National Fisherman

RICHLAND, Wash. -- Ocean conditions such as current directions and water temperature play a huge role in determining the behavior of young migrating salmon as they move from rivers and hit ocean waters for the first time, according to new research.
 
The findings, from ecologists at the Department of Energy’s Pacific Northwest National Laboratory, focus on a perilous period in the life of salmon.
 
After their birth in fresh water, salmon migrate to the ocean, where they must quickly adapt to an environment unlike anything they’ve experienced before –- deep water full of new predators, with strong currents and competition from all sides.
 
How the fish fare during their first few weeks in the ocean has a profound impact on species’ ability to survive into adulthood.
 
The results show that young salmon scatter in all directions as they first enter the ocean, which is contrary to previous assumptions that most salmon head north immediately after leaving the Columbia River.
 
“It’s becoming clear that the first few weeks after salmon enter the ocean from their freshwater homes is a crucial time,” said Geoff McMichael, the PNNL scientist who led the study, which was published recently in Animal Biotelemetry.
 
“Much of their health and the success of their subsequent runs upstream to start the next generation are dictated by those first few weeks in the ocean,'' he said. "Conditions such as water temperature, food availability and the number of predators are critical. Everything we can learn about salmon behavior during this critical time could help managers restore their stocks more effectively.''.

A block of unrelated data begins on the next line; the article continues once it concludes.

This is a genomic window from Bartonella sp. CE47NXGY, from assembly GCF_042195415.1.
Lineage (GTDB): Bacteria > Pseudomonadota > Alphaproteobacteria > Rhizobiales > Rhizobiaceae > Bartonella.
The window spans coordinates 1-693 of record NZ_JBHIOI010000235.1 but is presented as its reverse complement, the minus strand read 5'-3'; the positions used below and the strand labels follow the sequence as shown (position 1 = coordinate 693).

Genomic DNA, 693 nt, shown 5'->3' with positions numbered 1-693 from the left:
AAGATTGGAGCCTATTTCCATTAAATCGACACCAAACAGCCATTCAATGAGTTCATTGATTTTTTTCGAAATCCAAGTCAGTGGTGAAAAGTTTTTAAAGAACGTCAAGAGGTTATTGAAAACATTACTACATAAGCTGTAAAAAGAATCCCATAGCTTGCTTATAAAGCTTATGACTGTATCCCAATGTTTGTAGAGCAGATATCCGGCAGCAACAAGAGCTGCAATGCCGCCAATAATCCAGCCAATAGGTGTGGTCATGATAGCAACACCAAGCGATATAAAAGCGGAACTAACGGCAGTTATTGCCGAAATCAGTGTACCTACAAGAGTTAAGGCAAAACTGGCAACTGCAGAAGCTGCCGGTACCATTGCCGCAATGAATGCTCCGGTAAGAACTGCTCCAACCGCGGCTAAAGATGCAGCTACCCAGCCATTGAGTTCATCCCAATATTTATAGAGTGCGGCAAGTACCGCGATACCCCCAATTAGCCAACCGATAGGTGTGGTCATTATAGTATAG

The team found that much of the fish’s initial behavior and chance of survival were determined by factors beyond anyone’s control, such as the movement of ocean currents.
 
Under certain conditions, for instance when the ocean is unusually warm, Pacific hake –- a fish that McMichael calls a “voracious predator” –- are more likely to come closer to the mouth of the river and feast on salmon.
 
Read the full story at the Columbian>>

National Fisherman Live

National Fisherman Live: 3/10/15

In this episode, Online Editor Leslie Taylor talks with Mike McLouglin, vice president of Dunlop Industrial and Protective Footwear.

National Fisherman Live: 2/24/15

In this episode:

March date set for disaster aid dispersal
Oregon LNG project could disrupt fishing
NOAA tweaks gear marking requirement
N.C. launches first commercial/recreational dock
Spiny lobster traps limits not well received

Inside the Industry

SeaShare, a non-profit organization that facilitates donations of seafood to feed the hungry, announced on Wednesday, July 29 that it had partnered up with Alaska seafood companies, freight companies and the Coast Guard, to coordinate the donation and delivery of 21,000 pounds of halibut to remote villages in western Alaska. 

On Wednesday, the Coast Guard loaded 21,000 pounds of donated halibut on its C130 airplane in Kodiak and made the 634-mile flight to Nome.

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The New England Fishery Management Council  is soliciting applications for seats on the Northeast Trawl Survey Advisory Panel and the deadline to apply is July 31 at 5:00 p.m.

The panel will consist of 16 members including members of the councils and the Atlantic States Fishery Commission, industry experts, non-federal scientists and Northeast Fisheries Science Center scientists. Panel members are expected to serve for three years.

Read more...
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